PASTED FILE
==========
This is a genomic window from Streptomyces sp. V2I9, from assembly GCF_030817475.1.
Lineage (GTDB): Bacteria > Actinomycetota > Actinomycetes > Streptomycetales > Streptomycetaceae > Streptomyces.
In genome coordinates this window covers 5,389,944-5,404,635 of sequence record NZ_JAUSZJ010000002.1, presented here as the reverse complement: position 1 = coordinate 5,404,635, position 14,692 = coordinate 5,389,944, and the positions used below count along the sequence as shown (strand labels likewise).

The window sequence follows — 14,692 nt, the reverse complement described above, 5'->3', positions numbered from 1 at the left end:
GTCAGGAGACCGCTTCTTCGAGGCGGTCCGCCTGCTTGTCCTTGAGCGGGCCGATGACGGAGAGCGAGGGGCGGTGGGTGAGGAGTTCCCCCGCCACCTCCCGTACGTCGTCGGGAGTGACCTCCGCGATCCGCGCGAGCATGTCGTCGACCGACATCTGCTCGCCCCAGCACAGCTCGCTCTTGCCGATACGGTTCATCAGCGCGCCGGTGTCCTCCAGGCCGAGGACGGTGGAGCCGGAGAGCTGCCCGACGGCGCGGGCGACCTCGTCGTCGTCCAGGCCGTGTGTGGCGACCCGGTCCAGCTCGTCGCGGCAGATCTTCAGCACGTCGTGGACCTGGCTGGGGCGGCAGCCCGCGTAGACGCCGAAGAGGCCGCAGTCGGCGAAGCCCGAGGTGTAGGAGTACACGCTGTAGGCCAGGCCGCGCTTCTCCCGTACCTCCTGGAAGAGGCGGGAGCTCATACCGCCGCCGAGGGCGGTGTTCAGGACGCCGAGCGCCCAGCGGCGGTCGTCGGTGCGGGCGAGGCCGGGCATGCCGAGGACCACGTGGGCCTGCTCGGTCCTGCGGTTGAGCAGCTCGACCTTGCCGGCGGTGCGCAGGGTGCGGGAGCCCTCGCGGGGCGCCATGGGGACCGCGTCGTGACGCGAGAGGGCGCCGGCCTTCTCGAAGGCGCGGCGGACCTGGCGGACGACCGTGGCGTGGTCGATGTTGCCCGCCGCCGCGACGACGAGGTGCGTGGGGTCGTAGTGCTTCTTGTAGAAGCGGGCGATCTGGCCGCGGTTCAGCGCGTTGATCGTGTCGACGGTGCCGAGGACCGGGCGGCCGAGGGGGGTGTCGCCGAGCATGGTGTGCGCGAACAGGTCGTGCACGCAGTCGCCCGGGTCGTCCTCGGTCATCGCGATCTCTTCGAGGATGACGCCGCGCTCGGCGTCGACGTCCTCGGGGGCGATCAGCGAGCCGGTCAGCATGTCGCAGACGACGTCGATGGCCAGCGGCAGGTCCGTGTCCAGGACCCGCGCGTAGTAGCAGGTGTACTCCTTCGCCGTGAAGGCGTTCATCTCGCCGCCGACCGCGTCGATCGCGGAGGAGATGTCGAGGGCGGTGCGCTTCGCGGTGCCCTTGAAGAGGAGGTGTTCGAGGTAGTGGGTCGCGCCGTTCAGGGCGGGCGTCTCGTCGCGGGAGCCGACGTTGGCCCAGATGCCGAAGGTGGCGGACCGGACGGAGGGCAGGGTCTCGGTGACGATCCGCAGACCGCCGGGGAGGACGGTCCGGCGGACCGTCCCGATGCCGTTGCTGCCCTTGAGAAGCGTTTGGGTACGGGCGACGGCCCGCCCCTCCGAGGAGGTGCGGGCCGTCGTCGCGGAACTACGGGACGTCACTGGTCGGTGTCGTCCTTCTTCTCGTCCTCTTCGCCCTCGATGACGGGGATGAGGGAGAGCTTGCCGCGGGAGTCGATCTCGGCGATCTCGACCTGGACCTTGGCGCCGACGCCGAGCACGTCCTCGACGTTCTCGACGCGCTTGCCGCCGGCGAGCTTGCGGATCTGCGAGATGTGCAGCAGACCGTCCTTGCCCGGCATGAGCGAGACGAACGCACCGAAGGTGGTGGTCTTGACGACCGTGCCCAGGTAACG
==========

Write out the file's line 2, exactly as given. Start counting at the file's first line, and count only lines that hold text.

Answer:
Lineage (GTDB): Bacteria > Actinomycetota > Actinomycetes > Streptomycetales > Streptomycetaceae > Streptomyces.